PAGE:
Had Stonewall happened a decade earlier, music from the British Invasion might have served as the soundtrack for their struggle.
There always has been great reluctance recognizing disco as a legitimate art form. While classical, jazz, and rock have historically been coveted by critics as classics, disco seems to suffer from the Rodney Dangerfield Syndrome. This may be due in part to the fact that contrary to prior genres, disco did not feature many megastars or cult heroes, cultivating complex personalities or rambunctious behaviors ending in tragic stories, constantly circulating news cycles and outlets. Rather, with the exception of a few disco divas, this was primarily a producer-driven medium, background-built, layer by layer, in the studio instead of live on stage. One could invite comparison within the jazz scene, where the big band swing era reflected a more a highly-controlled format focusing on the composer-arranger-ensemble triad, whereas in the following bebop era, gifted musicians and artists improvised in live performances, making them the focus of attention.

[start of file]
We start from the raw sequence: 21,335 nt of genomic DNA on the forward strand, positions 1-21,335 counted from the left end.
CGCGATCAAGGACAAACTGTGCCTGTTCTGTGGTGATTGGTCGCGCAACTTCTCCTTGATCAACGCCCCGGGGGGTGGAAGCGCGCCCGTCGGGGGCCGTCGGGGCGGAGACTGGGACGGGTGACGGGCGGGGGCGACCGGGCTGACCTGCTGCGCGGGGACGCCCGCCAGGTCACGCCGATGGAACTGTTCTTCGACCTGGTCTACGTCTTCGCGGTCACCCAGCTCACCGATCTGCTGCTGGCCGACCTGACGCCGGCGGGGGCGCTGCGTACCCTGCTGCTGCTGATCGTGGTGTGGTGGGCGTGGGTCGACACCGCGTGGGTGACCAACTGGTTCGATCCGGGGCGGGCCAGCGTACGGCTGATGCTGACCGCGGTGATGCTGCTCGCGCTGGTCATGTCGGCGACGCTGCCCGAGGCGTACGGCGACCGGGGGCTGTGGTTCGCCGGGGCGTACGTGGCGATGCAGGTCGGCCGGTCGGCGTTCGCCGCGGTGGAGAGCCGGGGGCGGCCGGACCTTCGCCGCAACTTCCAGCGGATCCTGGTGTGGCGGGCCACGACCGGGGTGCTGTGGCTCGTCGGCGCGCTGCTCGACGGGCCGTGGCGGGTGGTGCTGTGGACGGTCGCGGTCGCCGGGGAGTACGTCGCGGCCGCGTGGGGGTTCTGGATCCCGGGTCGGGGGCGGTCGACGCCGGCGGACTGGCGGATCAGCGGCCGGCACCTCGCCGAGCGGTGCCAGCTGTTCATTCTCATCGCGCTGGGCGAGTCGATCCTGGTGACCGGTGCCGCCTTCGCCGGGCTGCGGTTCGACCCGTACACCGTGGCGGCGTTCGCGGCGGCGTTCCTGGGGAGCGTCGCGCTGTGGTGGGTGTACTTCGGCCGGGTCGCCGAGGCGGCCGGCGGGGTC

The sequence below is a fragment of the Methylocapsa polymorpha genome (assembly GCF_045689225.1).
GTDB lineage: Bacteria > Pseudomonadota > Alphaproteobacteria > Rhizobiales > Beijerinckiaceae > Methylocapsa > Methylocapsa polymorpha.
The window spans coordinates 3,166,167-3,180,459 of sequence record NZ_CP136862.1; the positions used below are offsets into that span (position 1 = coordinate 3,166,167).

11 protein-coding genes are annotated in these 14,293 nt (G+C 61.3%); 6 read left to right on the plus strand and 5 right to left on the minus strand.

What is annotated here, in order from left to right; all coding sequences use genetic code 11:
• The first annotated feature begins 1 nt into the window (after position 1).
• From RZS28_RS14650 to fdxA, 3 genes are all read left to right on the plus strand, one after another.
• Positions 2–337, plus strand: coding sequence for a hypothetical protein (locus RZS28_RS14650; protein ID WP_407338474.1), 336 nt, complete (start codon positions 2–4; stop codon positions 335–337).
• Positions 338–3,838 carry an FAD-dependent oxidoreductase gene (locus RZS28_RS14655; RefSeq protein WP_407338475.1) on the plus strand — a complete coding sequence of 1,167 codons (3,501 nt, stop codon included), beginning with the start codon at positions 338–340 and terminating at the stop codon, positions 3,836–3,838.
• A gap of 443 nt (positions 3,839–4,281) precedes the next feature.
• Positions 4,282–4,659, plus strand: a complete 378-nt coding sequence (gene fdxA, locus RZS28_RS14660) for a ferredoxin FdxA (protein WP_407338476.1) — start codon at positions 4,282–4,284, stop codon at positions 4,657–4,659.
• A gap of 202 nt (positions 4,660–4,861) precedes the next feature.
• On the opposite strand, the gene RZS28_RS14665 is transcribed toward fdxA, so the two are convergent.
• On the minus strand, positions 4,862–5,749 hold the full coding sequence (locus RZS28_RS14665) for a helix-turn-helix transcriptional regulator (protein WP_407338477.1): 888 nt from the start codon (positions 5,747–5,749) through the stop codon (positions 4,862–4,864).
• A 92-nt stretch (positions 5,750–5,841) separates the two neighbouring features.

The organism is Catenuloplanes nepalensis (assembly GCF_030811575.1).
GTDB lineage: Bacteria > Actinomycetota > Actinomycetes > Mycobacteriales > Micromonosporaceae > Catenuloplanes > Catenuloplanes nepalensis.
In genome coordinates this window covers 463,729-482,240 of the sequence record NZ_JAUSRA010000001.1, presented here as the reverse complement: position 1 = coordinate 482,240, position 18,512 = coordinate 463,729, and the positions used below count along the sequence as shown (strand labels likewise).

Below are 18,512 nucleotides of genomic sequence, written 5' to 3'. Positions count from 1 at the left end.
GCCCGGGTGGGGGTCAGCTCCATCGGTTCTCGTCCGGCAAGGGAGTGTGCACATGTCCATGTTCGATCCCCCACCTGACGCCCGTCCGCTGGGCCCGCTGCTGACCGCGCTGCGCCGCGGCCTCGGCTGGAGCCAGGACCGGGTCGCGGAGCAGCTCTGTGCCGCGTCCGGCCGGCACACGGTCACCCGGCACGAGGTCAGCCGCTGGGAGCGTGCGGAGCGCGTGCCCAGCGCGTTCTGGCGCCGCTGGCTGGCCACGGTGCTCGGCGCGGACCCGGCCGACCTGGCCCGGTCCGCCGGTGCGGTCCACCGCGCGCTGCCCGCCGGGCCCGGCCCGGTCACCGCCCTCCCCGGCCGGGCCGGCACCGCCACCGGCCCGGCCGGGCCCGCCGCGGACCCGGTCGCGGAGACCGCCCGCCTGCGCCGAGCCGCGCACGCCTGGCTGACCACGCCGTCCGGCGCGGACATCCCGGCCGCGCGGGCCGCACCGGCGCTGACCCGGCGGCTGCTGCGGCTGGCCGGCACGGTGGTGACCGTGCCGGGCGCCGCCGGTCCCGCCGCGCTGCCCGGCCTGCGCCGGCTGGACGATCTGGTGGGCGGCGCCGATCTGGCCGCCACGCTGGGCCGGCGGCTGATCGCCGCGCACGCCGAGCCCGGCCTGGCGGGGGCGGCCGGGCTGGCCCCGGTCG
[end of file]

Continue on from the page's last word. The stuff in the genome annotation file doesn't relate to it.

Another myth that we need to debunk is that disco does not have any redeeming value, that it is a fast food product, disposable, discarded, and forgotten. In reality there are a great number of classic disco songs that, like fine wines over time, have aged gracefully–and no, I am not talking here about "Dancing Queen", "Y.M.C.A.", and "I Will Survive". The trouble is that in the pre-internet days, you had only two broadcast mediums from which to get your music: television and radio. In the case of the former, there were a few very short-lived disco shows that aired during the genre's heyday, while in the latter's case, as far as where I lived is concerned, only one FM station–CKMF 94.3–played disco, from 5pm to 8pm on weekdays, and 9pm to 3am on Saturdays, this circa 1976 to 1982.